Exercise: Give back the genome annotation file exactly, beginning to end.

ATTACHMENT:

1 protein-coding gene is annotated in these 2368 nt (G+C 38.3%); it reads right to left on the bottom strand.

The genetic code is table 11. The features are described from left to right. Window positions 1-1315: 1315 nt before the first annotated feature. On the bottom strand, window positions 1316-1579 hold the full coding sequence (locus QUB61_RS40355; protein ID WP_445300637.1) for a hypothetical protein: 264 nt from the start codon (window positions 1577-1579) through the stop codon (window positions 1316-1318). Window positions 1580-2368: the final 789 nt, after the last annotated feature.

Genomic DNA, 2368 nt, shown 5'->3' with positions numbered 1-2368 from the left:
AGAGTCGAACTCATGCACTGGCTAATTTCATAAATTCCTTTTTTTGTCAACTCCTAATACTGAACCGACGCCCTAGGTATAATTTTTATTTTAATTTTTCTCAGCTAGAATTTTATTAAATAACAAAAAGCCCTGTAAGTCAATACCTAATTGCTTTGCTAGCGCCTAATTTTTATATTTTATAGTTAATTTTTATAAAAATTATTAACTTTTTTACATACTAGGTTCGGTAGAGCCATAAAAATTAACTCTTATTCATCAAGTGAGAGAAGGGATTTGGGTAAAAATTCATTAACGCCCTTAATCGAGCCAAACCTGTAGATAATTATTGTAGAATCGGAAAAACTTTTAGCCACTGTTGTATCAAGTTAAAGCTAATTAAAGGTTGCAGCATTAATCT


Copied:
1 protein-coding gene is annotated in these 2368 nt (G+C 38.3%); it reads right to left on the bottom strand.

The genetic code is table 11. The features are described from left to right. Window positions 1-1315: 1315 nt before the first annotated feature. On the bottom strand, window positions 1316-1579 hold the full coding sequence (locus QUB61_RS40355; protein ID WP_445300637.1) for a hypothetical protein: 264 nt from the start codon (window positions 1577-1579) through the stop codon (window positions 1316-1318). Window positions 1580-2368: the final 789 nt, after the last annotated feature.

Genomic DNA, 2368 nt, shown 5'->3' with positions numbered 1-2368 from the left:
AGAGTCGAACTCATGCACTGGCTAATTTCATAAATTCCTTTTTTTGTCAACTCCTAATACTGAACCGACGCCCTAGGTATAATTTTTATTTTAATTTTTCTCAGCTAGAATTTTATTAAATAACAAAAAGCCCTGTAAGTCAATACCTAATTGCTTTGCTAGCGCCTAATTTTTATATTTTATAGTTAATTTTTATAAAAATTATTAACTTTTTTACATACTAGGTTCGGTAGAGCCATAAAAATTAACTCTTATTCATCAAGTGAGAGAAGGGATTTGGGTAAAAATTCATTAACGCCCTTAATCGAGCCAAACCTGTAGATAATTATTGTAGAATCGGAAAAACTTTTAGCCACTGTTGTATCAAGTTAAAGCTAATTAAAGGTTGCAGCATTAATCT